Its slowww.
Actually users will notice a change - it’s going to be slower. Placing servers on the end of a wire that carries less than 10% of the throughput of a local connection is going to have an impact. SaaS applications don’t have the same problem because they have been designed to perform on low-bandwidth internet connection. In contrast the user experience provided by a locally installed application when accessing files or loading user profiles relies heavily on a responsive data connection and when this doesn't exist the results can be ugly.

The bill please.
Onsite servers are very inefficient. In most schools they are only used for about eight hours and even when they are working, utilise only a fraction of the total capacity. Throughout the whole day they’ll be consuming energy to heat them up and more energy to cool them down. They also require support, backup systems, redundant capacity and every five years they’ll need replacing. Migrating servers to an IaaS platform seems an obvious solution. So you rebuild or migrate your servers to IaaS and all it well... and then you get the monthly invoice.
OMG - why is it so expensive ?
IaaS appears costly because it’s measured against a misleadingly low value for on-site computing. On premise always looks cheap because most of the costs are hidden, unrecognised or simply not taken into account.

When you move your server estate to IaaS you see the true cost of under utilising processing power and storage and it can be quite a shock. IaaS is a great deal if your servers are working 24/7 to provide a service but if you export your inefficiencies to the cloud you simply get stuck with a checkbill for doing nothing.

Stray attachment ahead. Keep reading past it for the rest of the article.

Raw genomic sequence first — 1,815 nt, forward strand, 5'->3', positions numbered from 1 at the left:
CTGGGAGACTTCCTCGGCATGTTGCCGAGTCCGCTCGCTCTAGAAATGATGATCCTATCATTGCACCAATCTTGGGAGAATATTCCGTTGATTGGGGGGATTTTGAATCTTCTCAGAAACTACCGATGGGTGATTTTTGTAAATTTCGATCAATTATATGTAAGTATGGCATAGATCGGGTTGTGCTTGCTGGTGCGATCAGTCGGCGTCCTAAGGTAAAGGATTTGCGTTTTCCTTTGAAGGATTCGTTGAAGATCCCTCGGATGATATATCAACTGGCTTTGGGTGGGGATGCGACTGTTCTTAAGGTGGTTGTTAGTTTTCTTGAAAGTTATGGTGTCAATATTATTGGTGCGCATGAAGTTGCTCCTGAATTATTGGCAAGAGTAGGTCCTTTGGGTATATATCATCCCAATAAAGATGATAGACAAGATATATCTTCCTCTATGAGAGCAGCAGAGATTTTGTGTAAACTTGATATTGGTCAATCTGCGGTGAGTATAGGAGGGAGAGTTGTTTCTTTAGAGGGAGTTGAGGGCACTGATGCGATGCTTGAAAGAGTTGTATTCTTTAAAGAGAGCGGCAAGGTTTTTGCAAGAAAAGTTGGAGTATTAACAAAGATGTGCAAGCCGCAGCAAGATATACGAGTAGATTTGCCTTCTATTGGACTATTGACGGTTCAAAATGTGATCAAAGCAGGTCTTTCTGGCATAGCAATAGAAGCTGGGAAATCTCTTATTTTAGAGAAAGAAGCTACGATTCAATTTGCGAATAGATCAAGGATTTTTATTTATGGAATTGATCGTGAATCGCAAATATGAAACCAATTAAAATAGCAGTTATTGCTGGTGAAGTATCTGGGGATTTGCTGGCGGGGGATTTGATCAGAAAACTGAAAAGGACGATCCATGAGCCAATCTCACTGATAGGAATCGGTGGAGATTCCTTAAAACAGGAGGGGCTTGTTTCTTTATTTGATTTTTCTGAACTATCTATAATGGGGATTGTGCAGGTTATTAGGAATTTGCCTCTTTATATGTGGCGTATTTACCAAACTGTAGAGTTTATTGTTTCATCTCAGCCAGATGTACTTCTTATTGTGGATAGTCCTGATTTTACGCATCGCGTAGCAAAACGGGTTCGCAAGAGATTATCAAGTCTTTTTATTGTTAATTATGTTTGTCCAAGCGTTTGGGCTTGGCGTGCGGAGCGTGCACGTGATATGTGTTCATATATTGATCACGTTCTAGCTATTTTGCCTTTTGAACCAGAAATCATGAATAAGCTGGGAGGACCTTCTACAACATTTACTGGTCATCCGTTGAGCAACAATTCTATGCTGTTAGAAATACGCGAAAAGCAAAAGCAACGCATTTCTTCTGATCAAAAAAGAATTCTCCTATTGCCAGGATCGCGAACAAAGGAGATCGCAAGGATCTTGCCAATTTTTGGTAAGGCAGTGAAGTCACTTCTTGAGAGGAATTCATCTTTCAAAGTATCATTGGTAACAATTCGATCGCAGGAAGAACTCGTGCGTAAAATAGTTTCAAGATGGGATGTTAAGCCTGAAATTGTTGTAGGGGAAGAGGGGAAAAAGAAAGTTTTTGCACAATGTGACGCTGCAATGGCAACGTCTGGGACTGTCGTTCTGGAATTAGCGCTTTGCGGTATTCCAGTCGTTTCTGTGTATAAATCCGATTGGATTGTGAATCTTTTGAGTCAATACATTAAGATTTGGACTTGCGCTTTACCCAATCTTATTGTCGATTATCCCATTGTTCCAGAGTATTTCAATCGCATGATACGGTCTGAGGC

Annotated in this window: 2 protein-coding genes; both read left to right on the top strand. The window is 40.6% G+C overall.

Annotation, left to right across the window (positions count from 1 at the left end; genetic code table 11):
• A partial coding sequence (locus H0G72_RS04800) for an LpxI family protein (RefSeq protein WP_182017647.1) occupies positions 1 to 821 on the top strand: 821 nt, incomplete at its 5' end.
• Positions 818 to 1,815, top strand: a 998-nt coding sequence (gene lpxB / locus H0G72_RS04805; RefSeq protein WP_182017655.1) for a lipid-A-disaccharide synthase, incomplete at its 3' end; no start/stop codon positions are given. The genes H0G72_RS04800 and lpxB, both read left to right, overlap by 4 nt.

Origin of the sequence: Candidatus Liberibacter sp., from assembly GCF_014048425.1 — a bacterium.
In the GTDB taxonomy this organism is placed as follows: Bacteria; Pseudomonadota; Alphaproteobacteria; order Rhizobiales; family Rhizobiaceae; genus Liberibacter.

There are workarounds some of these problems of course.

You can rationalise the number of servers and consolidate some of the services onto a single image.
"You started with six virtual servers but after the VLE install, the backup upgrade, the reporting software and the other stuff you 'need' you now have twelve although you’re not sure what they all do."
You could introduce some scheduling software in order to keep the cost down as well as keeping some of the core services local to speed things up, but now you have two systems, one on-site and one in the cloud and you're sure whether you have halved your problem or doubled it.

By the time you’ve re-engineered everything to make it work in the same way as it did on-premise wouldn’t it be simpler to consider a SaaS based solution.

Other considerations when moving VM infrastructure to the Cloud
Serverless School Serverless Serverless

11 comments:

  1. This comment has been removed by a blog administrator.